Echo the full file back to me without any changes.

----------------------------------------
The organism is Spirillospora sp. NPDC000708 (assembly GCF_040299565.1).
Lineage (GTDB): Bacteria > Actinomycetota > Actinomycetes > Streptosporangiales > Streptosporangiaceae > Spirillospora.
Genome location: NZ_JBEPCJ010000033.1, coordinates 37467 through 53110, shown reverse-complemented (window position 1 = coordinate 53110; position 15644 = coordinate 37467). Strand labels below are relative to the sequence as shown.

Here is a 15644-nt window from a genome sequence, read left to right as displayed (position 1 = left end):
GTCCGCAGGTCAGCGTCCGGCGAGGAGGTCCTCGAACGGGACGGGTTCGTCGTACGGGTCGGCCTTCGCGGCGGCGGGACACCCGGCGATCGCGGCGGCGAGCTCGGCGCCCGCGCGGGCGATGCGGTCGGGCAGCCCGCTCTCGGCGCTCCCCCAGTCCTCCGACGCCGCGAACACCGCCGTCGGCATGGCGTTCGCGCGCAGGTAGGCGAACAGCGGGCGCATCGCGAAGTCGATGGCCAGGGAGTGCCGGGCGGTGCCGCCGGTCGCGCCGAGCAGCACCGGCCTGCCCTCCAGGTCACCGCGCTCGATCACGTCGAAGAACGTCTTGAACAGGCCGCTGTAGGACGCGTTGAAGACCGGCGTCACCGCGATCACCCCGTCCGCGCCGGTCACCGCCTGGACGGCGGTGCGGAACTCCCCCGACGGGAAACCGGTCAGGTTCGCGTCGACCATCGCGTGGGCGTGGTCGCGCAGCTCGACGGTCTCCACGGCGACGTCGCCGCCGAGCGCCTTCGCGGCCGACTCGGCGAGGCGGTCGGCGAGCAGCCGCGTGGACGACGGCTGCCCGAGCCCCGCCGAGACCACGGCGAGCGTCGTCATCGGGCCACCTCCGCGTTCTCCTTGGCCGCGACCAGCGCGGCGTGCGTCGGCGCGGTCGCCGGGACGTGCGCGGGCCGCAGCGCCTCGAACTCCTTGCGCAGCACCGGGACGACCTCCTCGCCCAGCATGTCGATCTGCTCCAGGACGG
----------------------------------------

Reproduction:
The organism is Spirillospora sp. NPDC000708 (assembly GCF_040299565.1).
Lineage (GTDB): Bacteria > Actinomycetota > Actinomycetes > Streptosporangiales > Streptosporangiaceae > Spirillospora.
Genome location: NZ_JBEPCJ010000033.1, coordinates 37467 through 53110, shown reverse-complemented (window position 1 = coordinate 53110; position 15644 = coordinate 37467). Strand labels below are relative to the sequence as shown.

Here is a 15644-nt window from a genome sequence, read left to right as displayed (position 1 = left end):
GTCCGCAGGTCAGCGTCCGGCGAGGAGGTCCTCGAACGGGACGGGTTCGTCGTACGGGTCGGCCTTCGCGGCGGCGGGACACCCGGCGATCGCGGCGGCGAGCTCGGCGCCCGCGCGGGCGATGCGGTCGGGCAGCCCGCTCTCGGCGCTCCCCCAGTCCTCCGACGCCGCGAACACCGCCGTCGGCATGGCGTTCGCGCGCAGGTAGGCGAACAGCGGGCGCATCGCGAAGTCGATGGCCAGGGAGTGCCGGGCGGTGCCGCCGGTCGCGCCGAGCAGCACCGGCCTGCCCTCCAGGTCACCGCGCTCGATCACGTCGAAGAACGTCTTGAACAGGCCGCTGTAGGACGCGTTGAAGACCGGCGTCACCGCGATCACCCCGTCCGCGCCGGTCACCGCCTGGACGGCGGTGCGGAACTCCCCCGACGGGAAACCGGTCAGGTTCGCGTCGACCATCGCGTGGGCGTGGTCGCGCAGCTCGACGGTCTCCACGGCGACGTCGCCGCCGAGCGCCTTCGCGGCCGACTCGGCGAGGCGGTCGGCGAGCAGCCGCGTGGACGACGGCTGCCCGAGCCCCGCCGAGACCACGGCGAGCGTCGTCATCGGGCCACCTCCGCGTTCTCCTTGGCCGCGACCAGCGCGGCGTGCGTCGGCGCGGTCGCCGGGACGTGCGCGGGCCGCAGCGCCTCGAACTCCTTGCGCAGCACCGGGACGACCTCCTCGCCCAGCATGTCGATCTGCTCCAGGACGG